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# Common Core Standards: Math

# Math.CCSS.Math.Content.HSA-REI.C.6

- The Standard
- Sample Assignments
- Practice Questions
- Solving Systems of Linear Equations by Elimation: Advanced
- Solving Systems of Linear Equations Using the Addition Method
- Solving Systems of Linear Equations by Graphing
- Solving Systems of Linear Equations by Elimination
- Solving Systems of Linear Equations Using Substitution
- Advanced Systems of Linear Equations
- Solving Systems of Linear Equations Using Substitution
- Solving Systems of Linear Equations by Elimination
- Solving Systems of Linear Equations by Graphing

**6. Solve systems of linear equations exactly and approximately (e.g., with graphs), focusing on pairs of linear equations in two variables.**

By now, students should know that a linear equation given by *y* = *mx* + *b* (or a variation of it) and makes a line on a graph. They should also know that a system of linear equations means that we have more than one *y* = *mx* + *b* equation in the mix. So far, so good.

Solving a system of linear equations means finding the point at which the two (or more?) lines intersect. This happens when the same set of *x* and *y* values satisfy all the linear equations in the system.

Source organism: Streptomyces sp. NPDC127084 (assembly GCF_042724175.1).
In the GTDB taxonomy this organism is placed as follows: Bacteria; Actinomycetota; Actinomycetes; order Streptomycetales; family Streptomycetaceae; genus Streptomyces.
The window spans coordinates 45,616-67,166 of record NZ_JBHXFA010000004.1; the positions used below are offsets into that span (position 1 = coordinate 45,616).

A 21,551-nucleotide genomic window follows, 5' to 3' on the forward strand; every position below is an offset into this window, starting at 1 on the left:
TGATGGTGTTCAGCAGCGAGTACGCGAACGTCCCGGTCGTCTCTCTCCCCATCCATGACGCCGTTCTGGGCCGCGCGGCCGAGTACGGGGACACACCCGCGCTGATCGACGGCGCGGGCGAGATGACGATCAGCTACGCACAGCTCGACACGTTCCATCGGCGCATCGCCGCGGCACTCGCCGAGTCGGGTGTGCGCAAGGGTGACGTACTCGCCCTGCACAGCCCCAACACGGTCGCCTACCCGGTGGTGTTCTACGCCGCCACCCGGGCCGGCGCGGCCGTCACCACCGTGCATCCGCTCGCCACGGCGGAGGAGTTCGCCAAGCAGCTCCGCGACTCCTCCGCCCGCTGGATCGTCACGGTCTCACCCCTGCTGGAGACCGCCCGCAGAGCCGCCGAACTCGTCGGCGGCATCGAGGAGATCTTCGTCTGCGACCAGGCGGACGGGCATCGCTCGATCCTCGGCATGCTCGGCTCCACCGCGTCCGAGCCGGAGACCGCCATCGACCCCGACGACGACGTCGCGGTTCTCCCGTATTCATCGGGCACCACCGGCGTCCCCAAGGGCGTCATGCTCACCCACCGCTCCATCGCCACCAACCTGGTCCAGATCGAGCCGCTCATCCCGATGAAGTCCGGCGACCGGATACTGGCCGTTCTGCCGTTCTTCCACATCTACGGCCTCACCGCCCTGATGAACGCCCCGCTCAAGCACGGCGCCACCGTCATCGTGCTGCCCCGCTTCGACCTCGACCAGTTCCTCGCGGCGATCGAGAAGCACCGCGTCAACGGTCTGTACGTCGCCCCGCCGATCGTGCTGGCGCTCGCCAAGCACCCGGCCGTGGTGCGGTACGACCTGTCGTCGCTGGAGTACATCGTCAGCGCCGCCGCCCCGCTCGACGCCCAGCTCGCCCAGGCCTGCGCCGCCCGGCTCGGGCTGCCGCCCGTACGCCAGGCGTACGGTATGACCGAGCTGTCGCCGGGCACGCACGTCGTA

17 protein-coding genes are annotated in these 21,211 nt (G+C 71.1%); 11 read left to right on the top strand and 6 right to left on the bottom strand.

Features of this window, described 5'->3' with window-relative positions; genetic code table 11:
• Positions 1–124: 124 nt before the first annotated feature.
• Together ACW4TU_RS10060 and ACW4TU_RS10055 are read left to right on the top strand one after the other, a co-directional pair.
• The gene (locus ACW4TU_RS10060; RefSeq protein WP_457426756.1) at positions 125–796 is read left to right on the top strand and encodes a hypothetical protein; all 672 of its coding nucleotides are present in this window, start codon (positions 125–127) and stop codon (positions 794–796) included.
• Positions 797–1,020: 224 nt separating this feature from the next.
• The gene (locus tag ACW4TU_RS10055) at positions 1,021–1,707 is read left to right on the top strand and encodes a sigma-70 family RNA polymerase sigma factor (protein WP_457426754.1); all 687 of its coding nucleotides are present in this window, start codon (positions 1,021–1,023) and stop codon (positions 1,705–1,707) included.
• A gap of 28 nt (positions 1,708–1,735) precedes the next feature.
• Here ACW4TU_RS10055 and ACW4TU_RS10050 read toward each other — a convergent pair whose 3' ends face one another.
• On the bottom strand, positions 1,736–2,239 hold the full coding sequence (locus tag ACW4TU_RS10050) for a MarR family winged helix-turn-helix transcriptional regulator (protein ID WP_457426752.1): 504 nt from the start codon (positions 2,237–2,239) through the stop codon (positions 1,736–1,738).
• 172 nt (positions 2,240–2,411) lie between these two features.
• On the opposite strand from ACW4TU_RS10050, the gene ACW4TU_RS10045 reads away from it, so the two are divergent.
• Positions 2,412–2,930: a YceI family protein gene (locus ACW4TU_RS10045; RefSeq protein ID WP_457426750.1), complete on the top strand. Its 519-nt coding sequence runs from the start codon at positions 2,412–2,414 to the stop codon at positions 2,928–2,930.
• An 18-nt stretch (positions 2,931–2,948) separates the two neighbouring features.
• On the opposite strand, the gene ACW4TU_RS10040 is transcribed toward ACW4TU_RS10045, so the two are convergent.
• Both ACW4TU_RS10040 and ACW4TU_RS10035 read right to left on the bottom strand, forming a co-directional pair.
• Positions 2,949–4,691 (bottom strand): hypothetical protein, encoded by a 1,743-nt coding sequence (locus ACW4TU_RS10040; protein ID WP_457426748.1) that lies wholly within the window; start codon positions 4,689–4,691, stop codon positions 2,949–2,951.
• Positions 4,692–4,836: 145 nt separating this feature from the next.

What about lines that never intersect? Well, they're parallel, for starters. But that just means that the system of parallel lines will have no solution. (It may be helpful to tell your students that "No solution" is a legitimate answer, but only after they've done the work to prove it. Otherwise you'll get "No solution" as the answer to every homework problem.)

Students should be shown that a system of linear equations can be solved either through graphs or straight algebra, but that these two methods arrive at the same answer because they mean the same thing. The goal is to find the point at which the two lines intersect.

**Graphs**

Graphically, solving a system of two linear equations is easy. Using the slopes and *y*-intercepts of both lines, students can graph each line individually and find the intersection point. It's pretty and simple (and pretty simple), but not always accurate visually. For instance, what's the solution to the following system of equations?

Is it at point (6.2, 17)? Or maybe (6.3, 17.5)? It's difficult to tell exactly. Very helpful visually, but a bit less useful in terms of coming up with numerical answers.

**Algebra**

It'd be helpful to know that the two lines above have equations of *y* = 2*x* + 5 and *y* = 3*x* – 1.25. With the linear equations, students should be able to graph the lines on a coordinate plane as well as solve them exactly using substitution.
When the lines intersect, the *x* and *y* values in both linear equations are the same. That means we can set the two equations equal to each other.

For instance, we can say that 3*x* – 1.25 = 2*x* + 5 because both the *y* coordinates have to be equal. (By the way, that gives *x* = 6.25 as our answer. If we substitute 6.25 for *x* back into either equation, we should get 17.5.)

If students are struggling with these concepts, emphasizing the connection between the visual graphs and the algebraic calculations should help cement their understanding.